The New Castle Democratic Committee’s endorsed candidates were victorious Tuesday night in what was believed to be the first primary in a local election in the town’s history.
Candidate for supervisor Holly McCall and her running mates, Councilwoman Lori Morton, Michael Weinberg and Jennifer Bounds, defeated challengers Lisa Katz, a two-term councilwoman running for supervisor, and Andrea Sanseverino Galan and Tara Kassal.
The Westchester County Board of Elections, which updated results Wednesday that included all of the town’s 16 districts, showed McCall had won the primary for supervisor with 59 percent of the vote (1,013-701) . Morton and Weinberg, who are running for the two four-year terms on the Town Board, picked up 1,063 and 1,022 votes, respectively, ahead of Sanservino Galan and Kassal, who each collected 635 votes.
In the race for the two-year Town Board seat, Bounds finished ahead of Jennifer Louis-Jeune 956-174. Louis-Jeune, who announced last month that she would be moving out of town and, therefore, unable to serve, remained on the ballot for Tuesday’s vote.
Louie-Jeune was replaced on the slate’s Unite New Castle’s independent line by Chappaqua Board of Education President Victoria Tipp, who also had announced that she would be running as a write-in candidate for the Democratic nomination.
The Examiner learned that there were more than 500 write-in votes for the two-year seat but was still awaiting official totals from the Board of Elections.
“We were really committed to doing the work and talking to the voters and listening to all of the voters of New Castle and I think that that really made the difference,” McCall said. “Of course, having the support of the established Democratic Committee was very helpful because they all were in support of us and they helped us do the work.”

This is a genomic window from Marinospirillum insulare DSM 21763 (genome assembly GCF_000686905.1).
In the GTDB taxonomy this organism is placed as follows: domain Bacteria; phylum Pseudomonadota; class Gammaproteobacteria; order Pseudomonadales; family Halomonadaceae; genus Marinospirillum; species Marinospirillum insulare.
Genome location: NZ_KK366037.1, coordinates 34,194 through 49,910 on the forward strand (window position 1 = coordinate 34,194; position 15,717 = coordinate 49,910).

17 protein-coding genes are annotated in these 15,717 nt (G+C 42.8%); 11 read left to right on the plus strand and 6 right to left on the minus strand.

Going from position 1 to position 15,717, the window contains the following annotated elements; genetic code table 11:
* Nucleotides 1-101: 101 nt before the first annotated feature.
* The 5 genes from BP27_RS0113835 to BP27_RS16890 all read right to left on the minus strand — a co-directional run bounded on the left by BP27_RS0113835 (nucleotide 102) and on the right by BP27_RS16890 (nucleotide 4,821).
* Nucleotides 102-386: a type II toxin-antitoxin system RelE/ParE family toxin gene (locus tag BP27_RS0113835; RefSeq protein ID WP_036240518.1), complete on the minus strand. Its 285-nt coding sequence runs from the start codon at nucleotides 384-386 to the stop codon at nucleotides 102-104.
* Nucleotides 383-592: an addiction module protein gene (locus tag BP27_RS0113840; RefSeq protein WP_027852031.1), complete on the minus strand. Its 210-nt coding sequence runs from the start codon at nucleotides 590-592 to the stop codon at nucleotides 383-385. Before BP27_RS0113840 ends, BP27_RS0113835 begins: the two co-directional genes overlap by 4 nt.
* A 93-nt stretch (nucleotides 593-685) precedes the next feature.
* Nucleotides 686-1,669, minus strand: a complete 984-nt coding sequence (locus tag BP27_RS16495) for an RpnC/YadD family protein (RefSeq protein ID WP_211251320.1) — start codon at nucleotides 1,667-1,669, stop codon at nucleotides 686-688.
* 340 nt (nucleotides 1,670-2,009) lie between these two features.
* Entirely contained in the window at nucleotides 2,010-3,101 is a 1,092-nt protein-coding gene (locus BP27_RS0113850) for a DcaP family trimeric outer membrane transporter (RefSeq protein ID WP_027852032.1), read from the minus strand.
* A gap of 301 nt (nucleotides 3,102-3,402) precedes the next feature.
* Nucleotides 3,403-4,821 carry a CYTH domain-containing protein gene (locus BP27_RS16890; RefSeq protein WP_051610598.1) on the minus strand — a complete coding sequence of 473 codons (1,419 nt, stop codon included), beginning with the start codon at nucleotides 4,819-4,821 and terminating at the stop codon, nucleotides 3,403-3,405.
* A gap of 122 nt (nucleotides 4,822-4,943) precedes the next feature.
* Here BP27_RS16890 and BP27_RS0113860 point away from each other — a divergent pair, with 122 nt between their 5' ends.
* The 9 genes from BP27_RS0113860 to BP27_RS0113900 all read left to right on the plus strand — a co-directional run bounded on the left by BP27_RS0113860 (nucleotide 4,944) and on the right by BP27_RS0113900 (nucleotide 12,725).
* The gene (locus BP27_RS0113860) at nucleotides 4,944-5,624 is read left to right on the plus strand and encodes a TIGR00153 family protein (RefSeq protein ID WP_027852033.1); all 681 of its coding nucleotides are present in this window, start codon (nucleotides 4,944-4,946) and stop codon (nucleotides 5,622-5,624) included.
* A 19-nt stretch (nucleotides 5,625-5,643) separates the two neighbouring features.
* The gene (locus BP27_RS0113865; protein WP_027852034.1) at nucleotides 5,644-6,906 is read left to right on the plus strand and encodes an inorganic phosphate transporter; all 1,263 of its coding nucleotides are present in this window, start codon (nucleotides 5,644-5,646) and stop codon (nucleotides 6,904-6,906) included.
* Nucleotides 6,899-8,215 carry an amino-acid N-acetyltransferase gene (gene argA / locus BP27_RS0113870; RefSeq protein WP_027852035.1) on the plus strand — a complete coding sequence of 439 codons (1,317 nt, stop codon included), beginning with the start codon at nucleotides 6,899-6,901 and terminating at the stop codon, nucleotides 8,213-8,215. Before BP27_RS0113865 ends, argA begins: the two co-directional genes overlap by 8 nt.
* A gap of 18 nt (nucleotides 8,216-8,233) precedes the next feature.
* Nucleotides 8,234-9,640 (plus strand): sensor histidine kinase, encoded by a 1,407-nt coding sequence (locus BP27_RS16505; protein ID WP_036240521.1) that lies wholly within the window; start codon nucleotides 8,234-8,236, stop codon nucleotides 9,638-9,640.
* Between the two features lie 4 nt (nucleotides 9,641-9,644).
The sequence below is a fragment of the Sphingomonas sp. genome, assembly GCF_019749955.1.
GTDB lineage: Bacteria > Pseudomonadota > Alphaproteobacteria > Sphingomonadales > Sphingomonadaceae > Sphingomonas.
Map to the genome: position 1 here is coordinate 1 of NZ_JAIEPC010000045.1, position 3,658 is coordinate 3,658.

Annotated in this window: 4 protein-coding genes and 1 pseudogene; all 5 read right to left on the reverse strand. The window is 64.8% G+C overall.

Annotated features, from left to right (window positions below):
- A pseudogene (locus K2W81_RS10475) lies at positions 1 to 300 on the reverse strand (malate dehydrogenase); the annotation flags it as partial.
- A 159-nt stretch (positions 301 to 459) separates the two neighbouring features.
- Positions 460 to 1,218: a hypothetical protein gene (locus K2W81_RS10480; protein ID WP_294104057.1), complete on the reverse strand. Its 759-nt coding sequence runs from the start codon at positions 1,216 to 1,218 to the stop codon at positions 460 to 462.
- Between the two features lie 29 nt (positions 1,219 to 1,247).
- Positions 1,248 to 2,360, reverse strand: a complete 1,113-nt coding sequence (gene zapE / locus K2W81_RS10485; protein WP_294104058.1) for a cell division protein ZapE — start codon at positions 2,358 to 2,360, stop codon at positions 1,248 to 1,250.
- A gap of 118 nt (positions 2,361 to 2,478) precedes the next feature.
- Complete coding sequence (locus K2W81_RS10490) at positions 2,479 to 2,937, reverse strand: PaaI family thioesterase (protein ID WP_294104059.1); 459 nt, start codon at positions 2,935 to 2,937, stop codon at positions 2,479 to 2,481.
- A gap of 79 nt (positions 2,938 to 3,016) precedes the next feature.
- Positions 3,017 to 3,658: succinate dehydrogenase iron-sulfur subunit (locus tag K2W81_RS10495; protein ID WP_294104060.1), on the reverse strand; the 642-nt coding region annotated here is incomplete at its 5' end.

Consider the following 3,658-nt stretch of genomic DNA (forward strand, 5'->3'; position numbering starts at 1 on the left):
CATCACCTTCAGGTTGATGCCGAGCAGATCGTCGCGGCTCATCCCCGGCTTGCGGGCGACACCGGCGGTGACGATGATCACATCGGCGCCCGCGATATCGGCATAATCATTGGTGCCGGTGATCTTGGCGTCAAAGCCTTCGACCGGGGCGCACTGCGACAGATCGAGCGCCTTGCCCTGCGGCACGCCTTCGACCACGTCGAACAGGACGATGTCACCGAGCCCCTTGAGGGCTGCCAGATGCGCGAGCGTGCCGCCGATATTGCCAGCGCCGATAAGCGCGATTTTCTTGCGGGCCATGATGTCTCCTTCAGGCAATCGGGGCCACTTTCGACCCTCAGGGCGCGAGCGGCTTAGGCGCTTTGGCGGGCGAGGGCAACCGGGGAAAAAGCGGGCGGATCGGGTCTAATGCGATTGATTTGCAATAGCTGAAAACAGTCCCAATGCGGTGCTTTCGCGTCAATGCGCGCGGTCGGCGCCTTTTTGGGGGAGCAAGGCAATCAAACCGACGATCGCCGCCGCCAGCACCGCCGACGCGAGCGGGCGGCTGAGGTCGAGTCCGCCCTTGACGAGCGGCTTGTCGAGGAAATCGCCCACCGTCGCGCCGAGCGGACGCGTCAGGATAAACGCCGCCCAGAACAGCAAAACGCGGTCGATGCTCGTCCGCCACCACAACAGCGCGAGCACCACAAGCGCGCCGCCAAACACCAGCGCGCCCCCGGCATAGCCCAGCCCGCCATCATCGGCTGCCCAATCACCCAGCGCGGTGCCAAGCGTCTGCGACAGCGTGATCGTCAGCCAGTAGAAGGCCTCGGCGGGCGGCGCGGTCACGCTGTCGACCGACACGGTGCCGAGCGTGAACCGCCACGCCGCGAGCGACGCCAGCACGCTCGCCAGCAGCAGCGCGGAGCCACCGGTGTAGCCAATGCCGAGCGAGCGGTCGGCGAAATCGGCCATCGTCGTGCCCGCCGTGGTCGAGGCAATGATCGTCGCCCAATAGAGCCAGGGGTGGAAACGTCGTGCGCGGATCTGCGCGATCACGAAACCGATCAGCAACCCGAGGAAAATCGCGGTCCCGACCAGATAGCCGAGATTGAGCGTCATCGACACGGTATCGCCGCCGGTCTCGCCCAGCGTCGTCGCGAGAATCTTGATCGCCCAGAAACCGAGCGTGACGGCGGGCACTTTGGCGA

Katz and her running mates did not concede Tuesday night, saying that the outcome stills hang in the balance.
In the months leading up to the primary, much of the campaign focused on the proposed Form Based Code, a controversial zoning change for the downtown Chappaqua hamlet that has been debated during public hearings and on social media since last year.
Katz and her ticket oppose the code, arguing that it would negatively change the character of the town.
Morton, who is running for her first full term after winning a seat on the Town Board for an unexpired term last fall, said more voters liked what she and her running mates had to offer.
“I really think it’s about having a positive message and bringing detailed ideas to back up what we hoped to do as candidates,” Morton said. “I think the combination of those ideas resonates with people, and I think it’s a much better position having a positive message about driving positive change than driving solely from a position of being against something.”
Although there are no Republicans in the race, there will still be a contested election in November. The winners from the primary will appear on two lines in the fall, as Democrats and on an independent line. The endorsed Democrats will also run on the 4 New Castle while Katz, Sanseverino Galan, Kassal and Tipp will appear on the Unite New Castle ticket.